Why Shonda Rhimes hates being asked how she writes strong female characters
Shonda Rhimes is known for her feisty female characters, but if there’s one thing she hates being asked about is where the inspiration for them originated.
Rhimes, the first woman to create three hit shows with more than 100 episodes each, sat down to discuss her experience of being a woman in the television industry for TIME Firsts — a Time Inc. multimedia initiative that champions female accomplishment through candid interviews with groundbreaking women, including Oprah Winfrey, Ellen DeGeneres, Aretha Franklin and, of course, Rhimes herself. “Every time someone says, ‘How do you write such smart, strong women?’ I find it appalling because it suggests that there are stupid, weak women and that’s who is generally out there,” says the creator of Grey’s Anatomy, Scandal, and How to Get Away With Murder.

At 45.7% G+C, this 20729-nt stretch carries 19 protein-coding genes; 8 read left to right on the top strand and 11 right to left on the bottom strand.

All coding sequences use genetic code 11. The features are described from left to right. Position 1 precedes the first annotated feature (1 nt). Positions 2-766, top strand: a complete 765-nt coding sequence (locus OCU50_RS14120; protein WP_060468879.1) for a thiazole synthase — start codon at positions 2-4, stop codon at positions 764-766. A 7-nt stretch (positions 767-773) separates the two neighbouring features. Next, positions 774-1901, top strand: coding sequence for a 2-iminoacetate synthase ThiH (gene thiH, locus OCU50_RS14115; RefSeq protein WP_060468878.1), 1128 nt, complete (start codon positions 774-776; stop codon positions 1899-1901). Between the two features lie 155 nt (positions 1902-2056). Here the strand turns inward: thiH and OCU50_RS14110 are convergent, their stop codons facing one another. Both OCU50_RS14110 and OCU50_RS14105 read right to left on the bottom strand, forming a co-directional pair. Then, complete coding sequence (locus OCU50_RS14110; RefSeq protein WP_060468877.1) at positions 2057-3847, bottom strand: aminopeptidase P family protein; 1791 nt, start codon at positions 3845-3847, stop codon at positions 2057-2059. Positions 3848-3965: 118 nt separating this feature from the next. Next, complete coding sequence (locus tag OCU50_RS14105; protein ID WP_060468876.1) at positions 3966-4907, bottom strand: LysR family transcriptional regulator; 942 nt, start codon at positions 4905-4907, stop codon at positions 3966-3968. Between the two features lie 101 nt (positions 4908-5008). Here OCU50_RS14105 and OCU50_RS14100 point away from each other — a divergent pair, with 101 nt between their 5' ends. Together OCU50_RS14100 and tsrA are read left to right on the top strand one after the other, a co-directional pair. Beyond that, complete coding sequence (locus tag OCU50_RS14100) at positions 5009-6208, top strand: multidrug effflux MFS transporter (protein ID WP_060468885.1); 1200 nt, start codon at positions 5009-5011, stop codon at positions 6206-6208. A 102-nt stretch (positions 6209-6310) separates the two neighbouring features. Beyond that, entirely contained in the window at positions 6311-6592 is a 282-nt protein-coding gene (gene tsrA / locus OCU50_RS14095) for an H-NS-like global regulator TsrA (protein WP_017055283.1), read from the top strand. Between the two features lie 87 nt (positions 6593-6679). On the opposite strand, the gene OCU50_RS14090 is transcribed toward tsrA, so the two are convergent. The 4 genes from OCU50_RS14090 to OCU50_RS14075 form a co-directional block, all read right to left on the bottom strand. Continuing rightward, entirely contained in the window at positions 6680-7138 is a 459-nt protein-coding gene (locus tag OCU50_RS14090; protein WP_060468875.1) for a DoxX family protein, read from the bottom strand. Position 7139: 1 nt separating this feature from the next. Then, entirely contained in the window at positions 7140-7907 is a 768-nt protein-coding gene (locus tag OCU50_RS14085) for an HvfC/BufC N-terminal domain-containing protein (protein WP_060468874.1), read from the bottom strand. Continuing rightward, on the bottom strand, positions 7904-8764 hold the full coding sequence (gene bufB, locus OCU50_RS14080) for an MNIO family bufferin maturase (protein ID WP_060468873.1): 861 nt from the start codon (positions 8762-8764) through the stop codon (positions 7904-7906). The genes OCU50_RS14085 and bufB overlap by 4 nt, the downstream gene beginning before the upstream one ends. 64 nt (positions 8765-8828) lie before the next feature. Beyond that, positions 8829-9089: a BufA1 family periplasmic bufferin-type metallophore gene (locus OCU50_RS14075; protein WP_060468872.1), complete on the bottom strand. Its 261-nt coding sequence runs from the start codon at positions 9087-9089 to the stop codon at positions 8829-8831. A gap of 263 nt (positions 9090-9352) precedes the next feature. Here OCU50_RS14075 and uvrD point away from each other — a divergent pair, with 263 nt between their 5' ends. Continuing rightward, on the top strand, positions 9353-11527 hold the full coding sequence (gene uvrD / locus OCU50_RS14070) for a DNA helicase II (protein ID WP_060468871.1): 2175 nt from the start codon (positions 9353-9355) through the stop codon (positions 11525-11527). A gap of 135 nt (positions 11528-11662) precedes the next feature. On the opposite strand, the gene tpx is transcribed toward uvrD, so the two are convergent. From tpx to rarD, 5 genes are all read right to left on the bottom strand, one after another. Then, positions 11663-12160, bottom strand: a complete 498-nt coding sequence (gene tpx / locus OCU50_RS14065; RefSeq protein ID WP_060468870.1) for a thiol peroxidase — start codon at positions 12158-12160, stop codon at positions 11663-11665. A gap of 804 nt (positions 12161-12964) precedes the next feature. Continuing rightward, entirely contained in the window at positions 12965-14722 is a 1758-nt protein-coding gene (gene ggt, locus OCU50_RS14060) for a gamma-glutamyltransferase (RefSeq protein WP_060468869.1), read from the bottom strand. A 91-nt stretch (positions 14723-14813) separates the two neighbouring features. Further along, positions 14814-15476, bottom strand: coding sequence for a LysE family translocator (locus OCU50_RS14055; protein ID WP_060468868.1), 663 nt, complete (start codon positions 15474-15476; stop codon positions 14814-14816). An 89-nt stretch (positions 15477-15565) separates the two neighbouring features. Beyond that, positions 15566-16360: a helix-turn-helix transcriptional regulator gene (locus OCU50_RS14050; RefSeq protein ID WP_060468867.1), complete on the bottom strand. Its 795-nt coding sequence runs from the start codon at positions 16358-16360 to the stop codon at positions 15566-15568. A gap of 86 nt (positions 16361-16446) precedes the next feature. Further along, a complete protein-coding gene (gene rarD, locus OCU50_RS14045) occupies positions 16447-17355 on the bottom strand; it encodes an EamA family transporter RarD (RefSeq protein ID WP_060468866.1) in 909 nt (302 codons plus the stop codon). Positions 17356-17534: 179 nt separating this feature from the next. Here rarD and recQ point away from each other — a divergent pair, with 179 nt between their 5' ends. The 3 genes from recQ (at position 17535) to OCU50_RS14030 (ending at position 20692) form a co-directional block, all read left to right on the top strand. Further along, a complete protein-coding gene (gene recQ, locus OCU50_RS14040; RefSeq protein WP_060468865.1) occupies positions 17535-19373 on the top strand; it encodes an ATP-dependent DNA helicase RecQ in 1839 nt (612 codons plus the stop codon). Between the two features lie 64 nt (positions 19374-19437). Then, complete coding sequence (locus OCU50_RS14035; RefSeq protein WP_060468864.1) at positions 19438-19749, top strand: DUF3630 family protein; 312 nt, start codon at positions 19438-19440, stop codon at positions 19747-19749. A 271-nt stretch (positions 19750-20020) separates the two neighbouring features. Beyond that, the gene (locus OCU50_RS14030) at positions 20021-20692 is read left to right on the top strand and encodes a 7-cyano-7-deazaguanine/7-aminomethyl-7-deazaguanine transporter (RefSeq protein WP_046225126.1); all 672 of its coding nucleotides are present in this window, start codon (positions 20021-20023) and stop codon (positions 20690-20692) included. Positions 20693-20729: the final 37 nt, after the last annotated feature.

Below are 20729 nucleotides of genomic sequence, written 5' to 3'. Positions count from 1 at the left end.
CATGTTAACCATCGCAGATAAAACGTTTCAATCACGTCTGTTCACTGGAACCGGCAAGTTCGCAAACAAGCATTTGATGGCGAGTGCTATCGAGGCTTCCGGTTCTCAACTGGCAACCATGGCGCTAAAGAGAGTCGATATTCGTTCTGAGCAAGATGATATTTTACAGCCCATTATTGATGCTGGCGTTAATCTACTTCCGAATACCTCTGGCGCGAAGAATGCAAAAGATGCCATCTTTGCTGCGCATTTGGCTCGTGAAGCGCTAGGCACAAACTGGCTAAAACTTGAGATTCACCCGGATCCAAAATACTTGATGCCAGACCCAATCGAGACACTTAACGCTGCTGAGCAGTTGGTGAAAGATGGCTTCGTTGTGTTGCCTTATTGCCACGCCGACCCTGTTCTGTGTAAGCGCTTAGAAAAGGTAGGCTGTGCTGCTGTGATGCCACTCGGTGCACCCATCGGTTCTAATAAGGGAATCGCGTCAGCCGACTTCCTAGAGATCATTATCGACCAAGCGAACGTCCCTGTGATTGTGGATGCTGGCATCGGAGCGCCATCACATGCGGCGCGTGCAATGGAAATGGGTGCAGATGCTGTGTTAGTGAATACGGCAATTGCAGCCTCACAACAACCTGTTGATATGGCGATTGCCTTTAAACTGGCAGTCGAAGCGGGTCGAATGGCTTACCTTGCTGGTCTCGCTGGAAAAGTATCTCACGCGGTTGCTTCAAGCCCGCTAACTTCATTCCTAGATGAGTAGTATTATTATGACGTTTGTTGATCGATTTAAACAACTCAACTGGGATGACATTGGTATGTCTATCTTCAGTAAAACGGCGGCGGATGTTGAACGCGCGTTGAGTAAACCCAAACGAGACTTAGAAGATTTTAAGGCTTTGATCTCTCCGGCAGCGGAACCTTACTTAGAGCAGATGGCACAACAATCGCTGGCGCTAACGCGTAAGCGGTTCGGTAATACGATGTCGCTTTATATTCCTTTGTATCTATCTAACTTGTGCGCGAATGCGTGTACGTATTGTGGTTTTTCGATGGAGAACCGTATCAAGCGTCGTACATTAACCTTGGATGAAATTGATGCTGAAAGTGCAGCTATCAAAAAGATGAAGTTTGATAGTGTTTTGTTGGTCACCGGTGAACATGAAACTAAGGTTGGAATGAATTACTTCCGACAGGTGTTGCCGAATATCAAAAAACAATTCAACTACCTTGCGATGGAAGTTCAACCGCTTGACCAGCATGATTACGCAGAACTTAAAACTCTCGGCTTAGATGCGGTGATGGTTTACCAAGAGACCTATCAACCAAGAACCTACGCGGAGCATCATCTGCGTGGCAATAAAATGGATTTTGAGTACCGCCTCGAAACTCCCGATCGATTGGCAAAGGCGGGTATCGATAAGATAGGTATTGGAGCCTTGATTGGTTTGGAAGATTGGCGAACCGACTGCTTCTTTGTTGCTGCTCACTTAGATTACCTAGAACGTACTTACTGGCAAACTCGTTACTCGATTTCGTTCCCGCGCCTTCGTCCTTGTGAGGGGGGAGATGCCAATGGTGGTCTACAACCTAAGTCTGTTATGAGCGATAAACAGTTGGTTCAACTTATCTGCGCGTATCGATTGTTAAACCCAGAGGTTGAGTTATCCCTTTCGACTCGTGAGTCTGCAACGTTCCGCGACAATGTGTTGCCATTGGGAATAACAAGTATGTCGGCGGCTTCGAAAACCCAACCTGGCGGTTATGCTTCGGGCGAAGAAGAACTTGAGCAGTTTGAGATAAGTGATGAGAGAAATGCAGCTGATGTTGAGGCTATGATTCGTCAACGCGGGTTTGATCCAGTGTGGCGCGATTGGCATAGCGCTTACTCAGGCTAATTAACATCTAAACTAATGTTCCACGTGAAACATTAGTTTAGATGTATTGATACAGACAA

The uber-producer goes on to describe her experience in what she coins the “old white men room” where she and her producing partner, Betsy Beers, were warned no one would like the lead characters of Grey’s because they weren’t “nice” and because “no one is going to like a woman who sleeps with a man right before her first day at work,” à la Meredith in the series’ pilot episode. “I hear a lot that what’s great about the characters is that they’re unapologetic,” says Rhimes. “I think that women are raised to believe that they’re supposed to want certain things and so you feel like you’re supposed to apologize when you don’t want those things.”
For Rhimes, the key difference between men and women is a confident attitude. “Men will do anything,” regardless of their qualifications, she says, while women are more hesitant and thoughtful. “I don’t necessarily know if there’s anything wrong with being more cautious and careful, but I also know that we’re not going to feel any wiser or any more ready in 10 years than we did 10 years ago, so we might as well just leap.”
Watch the clip above.